“Outreach is important because a lot of people naturally seem to have problems understanding chemistry and I don’t think it needs to be like that. For me it makes perfect sense, I understand how it all fits together and the beauty of the periodic table. It’s nice trying to get that across to other individuals.”

Not only targeted towards children, Peter sees adults benefiting from his demonstration lectures. He often experiences people in their thirties and forties that never understood the material at school but now appreciate how it all fits together. “There are issues with chemistry; the only chemistry stories where chemistry is really emphasised that make it into the media portray negative issues. The key thing I’m trying to do with the lectures is keep education as the top priority.” Currently writing a popular science book, Peter hopes to reach out to the public and try to correct the negative view of chemistry.

First in the family

Growing up on a farm, Peter understands that his parent’s support and belief in a good education were important. “I was the first one to do any A-levels and coming from a farming background, my parents didn’t have the same opportunities they were keen for me to have. It was quite a change.” Peter advises that “if you have a passion for something, there should be nothing to stop you exploring this. Nobody in my family had done this before. Even though my family don’t necessarily understand what I do, they are very proud of me.”

Knowing people who have got their qualifications and specialised during their times as technicians, he believes it isn’t absolutely necessary to go to university.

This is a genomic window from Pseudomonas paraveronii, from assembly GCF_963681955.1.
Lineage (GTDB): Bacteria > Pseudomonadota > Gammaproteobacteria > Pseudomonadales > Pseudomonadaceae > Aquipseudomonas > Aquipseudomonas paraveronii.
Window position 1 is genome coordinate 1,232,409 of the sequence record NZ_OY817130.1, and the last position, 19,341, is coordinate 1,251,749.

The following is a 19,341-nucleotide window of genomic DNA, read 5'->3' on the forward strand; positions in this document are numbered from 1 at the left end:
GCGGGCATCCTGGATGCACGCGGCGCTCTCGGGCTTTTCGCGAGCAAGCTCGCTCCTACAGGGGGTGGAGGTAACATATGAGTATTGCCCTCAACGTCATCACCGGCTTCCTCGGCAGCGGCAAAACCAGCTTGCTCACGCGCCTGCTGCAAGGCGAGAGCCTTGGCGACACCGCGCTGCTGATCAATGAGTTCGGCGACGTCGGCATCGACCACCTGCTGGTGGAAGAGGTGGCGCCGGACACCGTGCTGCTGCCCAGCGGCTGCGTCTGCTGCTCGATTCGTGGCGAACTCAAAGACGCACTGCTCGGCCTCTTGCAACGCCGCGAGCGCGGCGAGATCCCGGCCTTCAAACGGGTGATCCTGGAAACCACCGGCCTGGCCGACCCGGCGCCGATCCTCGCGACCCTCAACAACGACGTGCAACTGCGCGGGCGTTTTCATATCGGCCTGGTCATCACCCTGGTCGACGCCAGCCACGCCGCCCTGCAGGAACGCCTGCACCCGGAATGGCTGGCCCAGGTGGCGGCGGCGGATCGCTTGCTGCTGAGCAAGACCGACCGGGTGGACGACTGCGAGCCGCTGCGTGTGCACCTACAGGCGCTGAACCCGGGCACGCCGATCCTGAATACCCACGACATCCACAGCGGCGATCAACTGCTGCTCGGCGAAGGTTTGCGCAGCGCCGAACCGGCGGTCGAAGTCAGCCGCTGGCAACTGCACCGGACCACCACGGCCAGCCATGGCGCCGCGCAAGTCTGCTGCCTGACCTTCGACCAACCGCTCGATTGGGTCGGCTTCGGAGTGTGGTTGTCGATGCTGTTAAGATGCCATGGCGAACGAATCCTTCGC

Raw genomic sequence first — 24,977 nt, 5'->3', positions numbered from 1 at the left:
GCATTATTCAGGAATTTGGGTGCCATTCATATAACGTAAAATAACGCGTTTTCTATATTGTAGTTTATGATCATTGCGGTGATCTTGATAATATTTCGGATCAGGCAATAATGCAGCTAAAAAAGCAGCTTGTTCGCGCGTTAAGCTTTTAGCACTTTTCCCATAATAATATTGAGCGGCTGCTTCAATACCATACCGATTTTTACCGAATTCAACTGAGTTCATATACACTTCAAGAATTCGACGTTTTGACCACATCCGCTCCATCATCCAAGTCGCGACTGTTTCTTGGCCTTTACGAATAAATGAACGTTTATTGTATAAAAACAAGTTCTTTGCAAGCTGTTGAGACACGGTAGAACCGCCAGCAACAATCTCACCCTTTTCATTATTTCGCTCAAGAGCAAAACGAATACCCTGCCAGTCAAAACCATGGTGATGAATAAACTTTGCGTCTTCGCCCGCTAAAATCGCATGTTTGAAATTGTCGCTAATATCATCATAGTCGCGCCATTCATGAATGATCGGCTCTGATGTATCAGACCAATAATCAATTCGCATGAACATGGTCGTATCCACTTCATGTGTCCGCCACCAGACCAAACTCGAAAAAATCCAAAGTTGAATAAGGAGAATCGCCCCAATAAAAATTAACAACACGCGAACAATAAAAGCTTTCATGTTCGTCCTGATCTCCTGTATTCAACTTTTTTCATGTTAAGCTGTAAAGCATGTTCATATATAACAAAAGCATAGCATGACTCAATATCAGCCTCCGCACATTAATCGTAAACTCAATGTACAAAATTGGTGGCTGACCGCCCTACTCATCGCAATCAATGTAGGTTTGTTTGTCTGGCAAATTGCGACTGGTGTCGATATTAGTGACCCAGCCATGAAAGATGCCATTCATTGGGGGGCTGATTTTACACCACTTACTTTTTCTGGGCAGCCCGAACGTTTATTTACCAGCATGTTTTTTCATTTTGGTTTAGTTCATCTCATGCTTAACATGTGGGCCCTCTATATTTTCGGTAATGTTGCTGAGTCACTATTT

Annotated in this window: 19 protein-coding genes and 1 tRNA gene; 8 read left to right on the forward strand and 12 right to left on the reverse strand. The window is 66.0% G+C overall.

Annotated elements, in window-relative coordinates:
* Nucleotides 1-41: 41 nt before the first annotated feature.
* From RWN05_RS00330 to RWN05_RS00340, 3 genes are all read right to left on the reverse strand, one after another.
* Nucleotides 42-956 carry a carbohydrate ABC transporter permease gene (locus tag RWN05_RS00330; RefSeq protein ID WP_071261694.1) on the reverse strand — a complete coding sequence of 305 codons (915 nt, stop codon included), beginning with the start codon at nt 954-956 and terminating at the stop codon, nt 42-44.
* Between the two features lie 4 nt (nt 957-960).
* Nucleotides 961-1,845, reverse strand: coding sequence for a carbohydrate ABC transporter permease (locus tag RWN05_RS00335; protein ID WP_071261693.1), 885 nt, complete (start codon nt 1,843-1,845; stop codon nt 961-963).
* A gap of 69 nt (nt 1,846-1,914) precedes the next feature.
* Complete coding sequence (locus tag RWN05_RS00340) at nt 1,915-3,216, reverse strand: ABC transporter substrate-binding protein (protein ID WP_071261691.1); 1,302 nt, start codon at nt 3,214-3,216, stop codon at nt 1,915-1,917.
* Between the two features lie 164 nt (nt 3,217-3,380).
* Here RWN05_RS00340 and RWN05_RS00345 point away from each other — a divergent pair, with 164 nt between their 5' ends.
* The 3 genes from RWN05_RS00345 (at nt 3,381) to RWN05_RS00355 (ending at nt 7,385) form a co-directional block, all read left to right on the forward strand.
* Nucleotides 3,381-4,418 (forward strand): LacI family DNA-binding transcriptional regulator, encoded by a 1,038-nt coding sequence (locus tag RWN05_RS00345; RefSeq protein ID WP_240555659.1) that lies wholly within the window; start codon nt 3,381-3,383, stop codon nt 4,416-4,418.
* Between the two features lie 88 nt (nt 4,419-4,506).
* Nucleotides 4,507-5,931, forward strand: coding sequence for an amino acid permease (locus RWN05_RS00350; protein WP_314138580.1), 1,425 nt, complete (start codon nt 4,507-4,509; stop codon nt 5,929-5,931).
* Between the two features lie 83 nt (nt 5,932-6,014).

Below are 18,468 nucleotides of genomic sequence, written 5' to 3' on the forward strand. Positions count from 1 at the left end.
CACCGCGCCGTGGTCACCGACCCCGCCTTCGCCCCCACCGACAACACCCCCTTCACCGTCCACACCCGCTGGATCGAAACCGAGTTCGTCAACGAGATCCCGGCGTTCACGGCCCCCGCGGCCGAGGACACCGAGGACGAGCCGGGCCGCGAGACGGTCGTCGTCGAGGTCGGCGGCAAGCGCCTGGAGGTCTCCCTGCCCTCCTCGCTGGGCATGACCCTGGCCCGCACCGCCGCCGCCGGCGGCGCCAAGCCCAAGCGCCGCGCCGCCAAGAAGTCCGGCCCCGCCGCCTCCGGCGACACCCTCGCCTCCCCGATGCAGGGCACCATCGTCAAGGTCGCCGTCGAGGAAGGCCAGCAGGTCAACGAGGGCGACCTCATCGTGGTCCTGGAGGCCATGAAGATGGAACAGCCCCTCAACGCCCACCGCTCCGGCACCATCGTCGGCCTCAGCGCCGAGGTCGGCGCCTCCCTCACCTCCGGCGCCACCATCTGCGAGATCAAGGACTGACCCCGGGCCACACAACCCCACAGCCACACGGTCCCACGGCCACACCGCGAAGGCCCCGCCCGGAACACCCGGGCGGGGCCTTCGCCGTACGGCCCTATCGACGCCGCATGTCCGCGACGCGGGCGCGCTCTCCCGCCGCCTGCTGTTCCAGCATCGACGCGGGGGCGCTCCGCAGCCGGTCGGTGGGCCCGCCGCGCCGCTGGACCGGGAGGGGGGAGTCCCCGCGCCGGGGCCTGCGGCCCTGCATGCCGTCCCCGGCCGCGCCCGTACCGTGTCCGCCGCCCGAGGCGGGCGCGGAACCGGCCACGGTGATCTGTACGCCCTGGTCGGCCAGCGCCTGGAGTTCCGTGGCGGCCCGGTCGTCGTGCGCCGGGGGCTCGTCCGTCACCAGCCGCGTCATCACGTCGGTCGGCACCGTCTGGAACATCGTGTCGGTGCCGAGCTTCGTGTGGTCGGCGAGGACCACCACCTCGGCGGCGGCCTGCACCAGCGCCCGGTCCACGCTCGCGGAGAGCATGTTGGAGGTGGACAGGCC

“If you are interested in chemistry, perhaps you might start out as a technician in a school or university. It’s just about keeping your options open in terms of not thinking that it is something beyond you.”

One issue Peter believes is an underlying problem in some students is a lack of mathematical understanding. “All of the sciences are blurred into one and some of the difficulty stems from the fact people aren’t being guided in terms of the best combination of subjects to choose.” Peter agrees that in order to become a good chemist, students need a good level of maths and a broader understanding of all the sciences. “There is an absolute problem here, not every school is able to offer their students further maths which is something the government ought to be addressing.”

Peter’s passion for teaching and enhancing student understanding is a theme seen clearly throughout his lectures and textbooks. Addressing some of the core problems, he has been involved in writing university textbooks and books aimed at bridging the gap between school and university. Why Chemical Reactions Happen? has been popular in schools and builds connections between key concepts across the chemical sciences. Peter advices, “for those that are setting out, I always knew I wanted to be a chemist. It is very important that students don’t neglect other sciences and maths early in their career. If you are really good at maths, you can understand areas of theoretical chemistry that otherwise you’d be less interested in.”

Words by Jenny Lovell 
Images by Nathan Pitt & Caroline Hancox, © University of Cambridge
Published November 2014

More faces...